My CBPP colleagues have crunched some important numbers documenting the impact of Gov Romney’s fiscal plans. To me, their piece is the latest example of a truism in this biz: it’s easy to brag about how deeply you’re going cut if you stay up in the clouds; when you get down to earth…not so much.
The Gov’s problem starts with his proposal to cap federal spending at 20% of GDP (i.e., he could go lower, but he won’t go higher) and at the same time, increase defense spending to no less than 4% of the economy.
That leaves…um…let me see…carry the naughts…ahh—I’ve got it!: 16% of GDP for everything else!
As Jon Cohn pointed out last week, this implies massive spending cuts. From our report:
–If policymakers spread these cuts proportionately across all nondefense programs — including Social Security and Medicare — they would have to cut every program by 17 percent in 2016 and 24 percent in 2021.
–If policymakers protected both Social Security and Medicare, they would have to cut other programs 34 percent in 2016 and 50 percent in 2021.
What do such cuts mean to actual people? Well, cutting Social Security benefits by 17% by 2016 would reduce the average monthly benefit from $1,230 to $1,020 and push more than 2.6 million additional people into poverty. But Gov Romney has said he wants to protect current retirees and those 55 and up (like me!) from such cuts. Doing so would push that 17% to 24%, and put Medicaid and Medicare right in the crosshairs:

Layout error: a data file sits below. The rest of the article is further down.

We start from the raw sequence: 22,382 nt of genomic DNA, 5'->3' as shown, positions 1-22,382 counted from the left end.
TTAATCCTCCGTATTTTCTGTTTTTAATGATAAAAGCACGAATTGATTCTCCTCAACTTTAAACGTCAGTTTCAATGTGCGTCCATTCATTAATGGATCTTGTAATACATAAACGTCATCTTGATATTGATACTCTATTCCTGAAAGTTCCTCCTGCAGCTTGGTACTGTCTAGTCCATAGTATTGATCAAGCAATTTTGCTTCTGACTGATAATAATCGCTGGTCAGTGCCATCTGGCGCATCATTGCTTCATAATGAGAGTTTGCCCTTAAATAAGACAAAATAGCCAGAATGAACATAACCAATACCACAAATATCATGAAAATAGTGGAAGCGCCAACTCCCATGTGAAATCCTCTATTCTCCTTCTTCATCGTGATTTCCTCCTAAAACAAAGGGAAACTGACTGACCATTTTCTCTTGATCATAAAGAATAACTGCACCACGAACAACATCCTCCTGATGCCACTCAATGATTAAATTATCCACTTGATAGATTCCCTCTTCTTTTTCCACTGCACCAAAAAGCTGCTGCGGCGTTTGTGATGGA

–Medicare would be cut by $153 billion in 2016 and $1.4 trillion through 2021. Achieving cuts of this size solely through reducing payments to hospitals, physicians, and other health care providers would threaten beneficiaries’ access to care. Thus, beneficiaries would almost certainly face large increases in premiums and cost-sharing charges.
–Medicaid and the Children’s Health Insurance Program (CHIP) would face cumulative cuts of $946 billion through 2021. Repealing the coverage expansions of the 2010 health reform legislation, as Governor Romney has proposed, would achieve more than the necessary savings. But it would leave 34 million people uninsured who would have gained coverage under health reform.
–Cuts in the Supplemental Nutrition Assistance Program (SNAP, formerly known as the Food Stamp Program) would throw 10 million low-income people off the benefit rolls, cut benefits by thousands of dollars a year, or some combination of the two. These cuts would primarily affect very-low-income families with children, seniors, and people with disabilities.
–Compensation payments for disabled veterans (which average less than $13,000 a year) would be cut by one-fourth, as would pensions for low-income veterans (which average about $11,000 a year) and Supplemental Security Income (SSI) benefits for poor aged and disabled individuals (which average about $6,000 a year and leave poor elderly and disabled people far below the poverty line).
As you see, such proposals may look pretty from the clouds, but on the ground, they provide a stark reminder of just what’s at stake in the forthcoming election.